Using External Fonts in Stata Graphs

There are many different fonts that can be downloaded externally and installed on your computer, that you can use with Stata. These fonts are not necessarily just new alphabets, there are many fonts that attach pictures or symbols to keyboard letters. You might download a font with different transport pictures, for example. The website has many different types of fonts that can be used for many different things. Below is an example of how to use external fonts in Stata, as well as how to install them on your computer.

How to Install:

***NOTE: Some fonts on the website may be too old to install properly on new operating systems. The font used in this example has been tested and can be installed on both Windows 10 and Mac OSX 10.12 Sierra.***

  • Download the font from by clicking on the download button on the top right of the page

  • Open the downloads folder and the font folder (if the download was contained in a folder)

  • Double-click on the font file, usually with the extension .tff or .otf

Click install – this option should appear for both Mac and Windows versions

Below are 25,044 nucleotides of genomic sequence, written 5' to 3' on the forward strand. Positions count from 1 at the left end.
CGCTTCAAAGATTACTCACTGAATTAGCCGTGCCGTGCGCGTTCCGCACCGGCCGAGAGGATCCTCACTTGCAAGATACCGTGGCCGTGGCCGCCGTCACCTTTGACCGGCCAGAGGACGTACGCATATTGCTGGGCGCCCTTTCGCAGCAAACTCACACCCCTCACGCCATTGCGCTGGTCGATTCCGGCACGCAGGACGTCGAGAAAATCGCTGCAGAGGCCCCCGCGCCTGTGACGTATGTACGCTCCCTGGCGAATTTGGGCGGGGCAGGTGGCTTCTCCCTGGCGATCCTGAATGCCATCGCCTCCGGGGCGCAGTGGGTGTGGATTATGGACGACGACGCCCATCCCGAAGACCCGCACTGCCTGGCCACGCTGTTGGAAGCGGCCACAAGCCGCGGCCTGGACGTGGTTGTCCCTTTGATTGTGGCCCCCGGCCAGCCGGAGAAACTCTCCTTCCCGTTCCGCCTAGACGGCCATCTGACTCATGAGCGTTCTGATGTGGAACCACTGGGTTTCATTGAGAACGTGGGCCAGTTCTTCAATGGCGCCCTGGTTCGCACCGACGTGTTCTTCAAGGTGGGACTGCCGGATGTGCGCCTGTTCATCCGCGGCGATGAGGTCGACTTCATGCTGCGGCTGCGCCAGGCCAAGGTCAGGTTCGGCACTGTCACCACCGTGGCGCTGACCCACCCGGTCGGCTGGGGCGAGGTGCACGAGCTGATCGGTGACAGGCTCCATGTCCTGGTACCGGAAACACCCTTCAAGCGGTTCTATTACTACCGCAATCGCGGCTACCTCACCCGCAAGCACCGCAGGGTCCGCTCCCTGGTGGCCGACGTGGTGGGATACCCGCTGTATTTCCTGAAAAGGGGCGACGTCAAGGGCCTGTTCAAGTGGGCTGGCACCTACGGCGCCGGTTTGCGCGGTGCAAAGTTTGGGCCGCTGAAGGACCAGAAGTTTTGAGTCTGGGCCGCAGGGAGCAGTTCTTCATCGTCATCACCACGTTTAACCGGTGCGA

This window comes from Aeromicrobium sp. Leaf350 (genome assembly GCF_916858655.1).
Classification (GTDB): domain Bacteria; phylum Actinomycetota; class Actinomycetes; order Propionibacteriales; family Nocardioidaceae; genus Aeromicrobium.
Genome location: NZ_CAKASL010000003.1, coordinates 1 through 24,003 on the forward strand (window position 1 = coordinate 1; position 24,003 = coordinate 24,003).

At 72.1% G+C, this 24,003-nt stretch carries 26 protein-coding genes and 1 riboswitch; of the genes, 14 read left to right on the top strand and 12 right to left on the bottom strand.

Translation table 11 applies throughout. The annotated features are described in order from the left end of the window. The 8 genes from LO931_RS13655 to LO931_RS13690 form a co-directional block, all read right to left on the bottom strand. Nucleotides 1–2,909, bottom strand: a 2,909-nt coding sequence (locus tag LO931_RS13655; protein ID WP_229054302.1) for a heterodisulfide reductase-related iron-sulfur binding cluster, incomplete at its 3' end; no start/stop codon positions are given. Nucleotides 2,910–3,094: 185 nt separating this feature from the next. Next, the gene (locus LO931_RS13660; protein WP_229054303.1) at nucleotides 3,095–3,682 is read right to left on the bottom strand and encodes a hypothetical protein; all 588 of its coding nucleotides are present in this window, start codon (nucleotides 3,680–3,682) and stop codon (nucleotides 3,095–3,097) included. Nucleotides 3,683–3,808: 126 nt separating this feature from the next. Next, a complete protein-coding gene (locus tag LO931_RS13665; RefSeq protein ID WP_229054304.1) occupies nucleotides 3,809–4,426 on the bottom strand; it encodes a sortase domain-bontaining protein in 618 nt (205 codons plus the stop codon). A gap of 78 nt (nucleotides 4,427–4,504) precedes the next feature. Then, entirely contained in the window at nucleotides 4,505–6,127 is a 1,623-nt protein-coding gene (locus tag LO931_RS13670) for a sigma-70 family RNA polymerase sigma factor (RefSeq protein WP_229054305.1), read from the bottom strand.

How to Use:

Please note: In this section we make use of Stata macros. We won’t cover macros in detail here, so for now if you have never come across Stata macros before, all you need to know is that when you see apostrophes (or single-quotes) in the code these aren’t both apostrophes. The opening apostrophe is in fact a grave (or open quote), which is located on the tilde key (~) next to the 1 key on your keyboard. The closing apostrophe is an apostrophe (or closing quote) located on the quote key, next to the enter key.

Once the font is installed on your computer you can then use it in Stata. You must know the name of the font, which should be the same as the file name. It will usually also be shown on the website you downloaded the font from.

Worked Example:

This is an example of an external font used in a graph. I use input to create a small dataset, before creating a label with the font I want in it, attaching it to a variable and using it in a scatter graph. The font used in this example is called “Rally Symbols”; it can be downloaded from

First I create a small dataset about helicopters and cars, in the command pane I type the following:

Now that I have my data, I create a scatter graph with my new Rally symbols. In the command pane, I type the following:

This gives me the following graph:

This graph tells me the fastest car in my dataset is faster than 2 of my helicopters, and about equal with the 3rd helicopter. So if you’re thinking about racing a slow helicopter, your best bet to win is the Honda Civic.

This can be a useful tool to make graphs easier to interpret. In the above graph the different pictures make it easy to differentiate between the cars and helicopters in the dataset, and it doesn’t require a legend to be understood.

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